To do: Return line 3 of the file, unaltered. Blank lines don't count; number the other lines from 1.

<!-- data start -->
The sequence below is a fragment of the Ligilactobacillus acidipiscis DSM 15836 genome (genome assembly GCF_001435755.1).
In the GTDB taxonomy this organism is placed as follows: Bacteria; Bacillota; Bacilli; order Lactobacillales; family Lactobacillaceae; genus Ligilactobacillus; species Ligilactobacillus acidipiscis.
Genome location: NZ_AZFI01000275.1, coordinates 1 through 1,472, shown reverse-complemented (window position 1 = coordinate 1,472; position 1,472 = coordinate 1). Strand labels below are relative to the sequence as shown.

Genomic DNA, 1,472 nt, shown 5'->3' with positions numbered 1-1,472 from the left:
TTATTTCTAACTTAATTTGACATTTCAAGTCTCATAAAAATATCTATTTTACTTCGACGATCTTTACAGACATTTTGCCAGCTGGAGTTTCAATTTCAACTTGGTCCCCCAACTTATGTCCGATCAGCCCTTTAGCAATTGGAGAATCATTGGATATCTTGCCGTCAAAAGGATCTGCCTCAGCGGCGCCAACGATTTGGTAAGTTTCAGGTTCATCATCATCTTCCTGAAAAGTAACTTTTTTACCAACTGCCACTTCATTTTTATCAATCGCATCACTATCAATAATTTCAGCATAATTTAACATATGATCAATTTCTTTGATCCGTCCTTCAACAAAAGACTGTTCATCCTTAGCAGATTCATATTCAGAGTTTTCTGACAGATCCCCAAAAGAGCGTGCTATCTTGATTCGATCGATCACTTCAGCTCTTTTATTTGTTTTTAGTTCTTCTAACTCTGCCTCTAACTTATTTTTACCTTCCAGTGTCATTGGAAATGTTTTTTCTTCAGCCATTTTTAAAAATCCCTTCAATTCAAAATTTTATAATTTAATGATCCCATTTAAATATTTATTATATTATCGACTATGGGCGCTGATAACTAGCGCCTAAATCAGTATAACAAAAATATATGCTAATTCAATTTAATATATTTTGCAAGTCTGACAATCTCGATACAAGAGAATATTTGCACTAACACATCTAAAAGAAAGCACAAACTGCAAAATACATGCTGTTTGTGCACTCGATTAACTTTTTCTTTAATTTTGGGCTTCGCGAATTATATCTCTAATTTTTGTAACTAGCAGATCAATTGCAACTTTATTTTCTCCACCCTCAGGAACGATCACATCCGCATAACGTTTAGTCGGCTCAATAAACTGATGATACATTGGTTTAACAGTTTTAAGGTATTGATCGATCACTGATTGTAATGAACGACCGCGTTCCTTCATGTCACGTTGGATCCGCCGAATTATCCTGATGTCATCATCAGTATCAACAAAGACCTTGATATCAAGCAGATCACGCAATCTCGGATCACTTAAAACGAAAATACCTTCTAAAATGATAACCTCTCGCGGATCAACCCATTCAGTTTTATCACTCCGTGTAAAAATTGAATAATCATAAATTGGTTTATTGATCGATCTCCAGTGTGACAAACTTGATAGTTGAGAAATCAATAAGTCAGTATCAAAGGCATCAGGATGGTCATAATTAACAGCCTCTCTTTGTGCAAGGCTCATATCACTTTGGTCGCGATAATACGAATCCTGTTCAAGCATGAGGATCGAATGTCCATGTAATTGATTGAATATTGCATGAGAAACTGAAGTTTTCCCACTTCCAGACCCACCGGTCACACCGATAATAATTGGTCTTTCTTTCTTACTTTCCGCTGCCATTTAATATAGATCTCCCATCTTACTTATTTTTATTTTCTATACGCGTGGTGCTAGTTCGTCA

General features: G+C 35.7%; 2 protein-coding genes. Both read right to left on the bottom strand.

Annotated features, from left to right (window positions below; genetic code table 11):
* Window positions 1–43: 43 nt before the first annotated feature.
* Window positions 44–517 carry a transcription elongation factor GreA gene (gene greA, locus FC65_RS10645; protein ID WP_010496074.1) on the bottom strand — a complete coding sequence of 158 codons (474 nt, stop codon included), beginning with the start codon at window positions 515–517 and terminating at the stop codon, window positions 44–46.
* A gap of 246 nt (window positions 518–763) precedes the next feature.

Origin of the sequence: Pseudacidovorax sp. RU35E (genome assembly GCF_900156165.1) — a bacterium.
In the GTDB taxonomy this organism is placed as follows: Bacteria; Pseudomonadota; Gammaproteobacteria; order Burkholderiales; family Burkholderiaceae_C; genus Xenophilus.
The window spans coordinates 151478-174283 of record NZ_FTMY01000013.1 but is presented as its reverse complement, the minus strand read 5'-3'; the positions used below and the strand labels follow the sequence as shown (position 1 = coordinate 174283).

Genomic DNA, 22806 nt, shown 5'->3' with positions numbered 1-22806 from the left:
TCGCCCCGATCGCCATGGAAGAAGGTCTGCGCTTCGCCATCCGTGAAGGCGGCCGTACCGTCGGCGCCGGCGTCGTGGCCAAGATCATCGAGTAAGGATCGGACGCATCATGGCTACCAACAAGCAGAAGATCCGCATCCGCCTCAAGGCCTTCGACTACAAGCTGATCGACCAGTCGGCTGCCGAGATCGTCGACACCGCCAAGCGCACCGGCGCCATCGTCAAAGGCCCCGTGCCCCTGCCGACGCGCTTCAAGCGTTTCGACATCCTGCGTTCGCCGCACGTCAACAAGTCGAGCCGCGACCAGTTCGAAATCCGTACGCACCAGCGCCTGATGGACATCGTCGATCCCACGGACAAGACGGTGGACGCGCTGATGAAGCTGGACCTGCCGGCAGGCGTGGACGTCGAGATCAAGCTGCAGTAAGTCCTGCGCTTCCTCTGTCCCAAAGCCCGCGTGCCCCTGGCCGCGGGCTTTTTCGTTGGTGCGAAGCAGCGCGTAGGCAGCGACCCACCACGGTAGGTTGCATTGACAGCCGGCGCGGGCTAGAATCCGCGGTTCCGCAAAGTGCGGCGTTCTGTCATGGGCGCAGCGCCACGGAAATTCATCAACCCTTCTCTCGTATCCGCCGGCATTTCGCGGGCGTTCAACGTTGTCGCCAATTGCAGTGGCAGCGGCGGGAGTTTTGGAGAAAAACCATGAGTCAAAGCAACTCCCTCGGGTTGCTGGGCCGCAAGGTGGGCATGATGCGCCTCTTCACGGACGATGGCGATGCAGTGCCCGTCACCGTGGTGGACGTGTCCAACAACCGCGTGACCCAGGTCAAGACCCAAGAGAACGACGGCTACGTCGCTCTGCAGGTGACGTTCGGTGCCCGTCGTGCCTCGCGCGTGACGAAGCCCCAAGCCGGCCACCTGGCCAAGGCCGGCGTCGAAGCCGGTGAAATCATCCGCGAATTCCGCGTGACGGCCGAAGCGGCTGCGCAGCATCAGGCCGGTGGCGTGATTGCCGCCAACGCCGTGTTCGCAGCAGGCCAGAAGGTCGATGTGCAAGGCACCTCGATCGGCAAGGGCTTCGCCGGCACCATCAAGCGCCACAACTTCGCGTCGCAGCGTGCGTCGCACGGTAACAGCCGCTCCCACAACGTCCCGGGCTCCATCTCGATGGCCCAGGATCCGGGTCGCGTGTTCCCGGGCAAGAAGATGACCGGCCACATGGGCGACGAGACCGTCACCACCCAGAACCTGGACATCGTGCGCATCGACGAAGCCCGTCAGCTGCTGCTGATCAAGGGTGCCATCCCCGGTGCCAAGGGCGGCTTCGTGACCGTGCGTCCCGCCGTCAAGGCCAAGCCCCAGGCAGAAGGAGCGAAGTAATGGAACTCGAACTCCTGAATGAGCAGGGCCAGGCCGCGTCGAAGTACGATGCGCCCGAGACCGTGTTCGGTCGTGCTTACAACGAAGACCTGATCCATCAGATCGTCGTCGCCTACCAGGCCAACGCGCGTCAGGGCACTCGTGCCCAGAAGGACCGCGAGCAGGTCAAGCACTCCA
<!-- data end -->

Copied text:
Genome location: NZ_AZFI01000275.1, coordinates 1 through 1,472, shown reverse-complemented (window position 1 = coordinate 1,472; position 1,472 = coordinate 1). Strand labels below are relative to the sequence as shown.